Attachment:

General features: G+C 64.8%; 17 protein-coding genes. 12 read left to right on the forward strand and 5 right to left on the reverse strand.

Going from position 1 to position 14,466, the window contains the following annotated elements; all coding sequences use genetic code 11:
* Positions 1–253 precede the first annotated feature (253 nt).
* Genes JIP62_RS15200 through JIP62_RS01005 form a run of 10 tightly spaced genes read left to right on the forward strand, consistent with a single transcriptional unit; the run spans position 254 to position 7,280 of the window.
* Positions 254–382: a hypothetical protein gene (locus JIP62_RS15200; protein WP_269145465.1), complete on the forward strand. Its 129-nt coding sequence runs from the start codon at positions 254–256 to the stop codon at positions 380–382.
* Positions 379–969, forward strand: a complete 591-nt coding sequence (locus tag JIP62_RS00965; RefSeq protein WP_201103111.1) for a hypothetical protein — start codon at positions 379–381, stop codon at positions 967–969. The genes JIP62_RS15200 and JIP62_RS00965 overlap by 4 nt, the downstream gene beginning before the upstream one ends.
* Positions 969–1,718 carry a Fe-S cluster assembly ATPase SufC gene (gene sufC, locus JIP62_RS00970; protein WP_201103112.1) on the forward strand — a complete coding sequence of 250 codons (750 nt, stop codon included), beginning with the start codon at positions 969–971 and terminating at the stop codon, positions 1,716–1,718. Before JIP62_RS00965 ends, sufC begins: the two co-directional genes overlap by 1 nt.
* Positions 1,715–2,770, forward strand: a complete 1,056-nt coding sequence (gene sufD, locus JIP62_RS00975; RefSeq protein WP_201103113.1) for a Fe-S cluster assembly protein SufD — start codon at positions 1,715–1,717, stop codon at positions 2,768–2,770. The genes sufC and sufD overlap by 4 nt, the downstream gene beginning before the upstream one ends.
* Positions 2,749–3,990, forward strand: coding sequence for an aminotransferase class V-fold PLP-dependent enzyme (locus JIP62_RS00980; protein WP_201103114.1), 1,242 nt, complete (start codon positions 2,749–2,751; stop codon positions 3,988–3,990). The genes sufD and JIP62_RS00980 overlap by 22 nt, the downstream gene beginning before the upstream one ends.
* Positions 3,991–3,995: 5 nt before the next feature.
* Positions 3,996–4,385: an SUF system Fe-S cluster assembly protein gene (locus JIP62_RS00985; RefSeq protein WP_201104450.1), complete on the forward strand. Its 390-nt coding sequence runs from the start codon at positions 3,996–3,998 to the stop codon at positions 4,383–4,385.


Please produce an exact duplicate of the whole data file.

General features: G+C 64.8%; 17 protein-coding genes. 12 read left to right on the forward strand and 5 right to left on the reverse strand.

Going from position 1 to position 14,466, the window contains the following annotated elements; all coding sequences use genetic code 11:
* Positions 1–253 precede the first annotated feature (253 nt).
* Genes JIP62_RS15200 through JIP62_RS01005 form a run of 10 tightly spaced genes read left to right on the forward strand, consistent with a single transcriptional unit; the run spans position 254 to position 7,280 of the window.
* Positions 254–382: a hypothetical protein gene (locus JIP62_RS15200; protein WP_269145465.1), complete on the forward strand. Its 129-nt coding sequence runs from the start codon at positions 254–256 to the stop codon at positions 380–382.
* Positions 379–969, forward strand: a complete 591-nt coding sequence (locus tag JIP62_RS00965; RefSeq protein WP_201103111.1) for a hypothetical protein — start codon at positions 379–381, stop codon at positions 967–969. The genes JIP62_RS15200 and JIP62_RS00965 overlap by 4 nt, the downstream gene beginning before the upstream one ends.
* Positions 969–1,718 carry a Fe-S cluster assembly ATPase SufC gene (gene sufC, locus JIP62_RS00970; protein WP_201103112.1) on the forward strand — a complete coding sequence of 250 codons (750 nt, stop codon included), beginning with the start codon at positions 969–971 and terminating at the stop codon, positions 1,716–1,718. Before JIP62_RS00965 ends, sufC begins: the two co-directional genes overlap by 1 nt.
* Positions 1,715–2,770, forward strand: a complete 1,056-nt coding sequence (gene sufD, locus JIP62_RS00975; RefSeq protein WP_201103113.1) for a Fe-S cluster assembly protein SufD — start codon at positions 1,715–1,717, stop codon at positions 2,768–2,770. The genes sufC and sufD overlap by 4 nt, the downstream gene beginning before the upstream one ends.
* Positions 2,749–3,990, forward strand: coding sequence for an aminotransferase class V-fold PLP-dependent enzyme (locus JIP62_RS00980; protein WP_201103114.1), 1,242 nt, complete (start codon positions 2,749–2,751; stop codon positions 3,988–3,990). The genes sufD and JIP62_RS00980 overlap by 22 nt, the downstream gene beginning before the upstream one ends.
* Positions 3,991–3,995: 5 nt before the next feature.
* Positions 3,996–4,385: an SUF system Fe-S cluster assembly protein gene (locus JIP62_RS00985; RefSeq protein WP_201104450.1), complete on the forward strand. Its 390-nt coding sequence runs from the start codon at positions 3,996–3,998 to the stop codon at positions 4,383–4,385.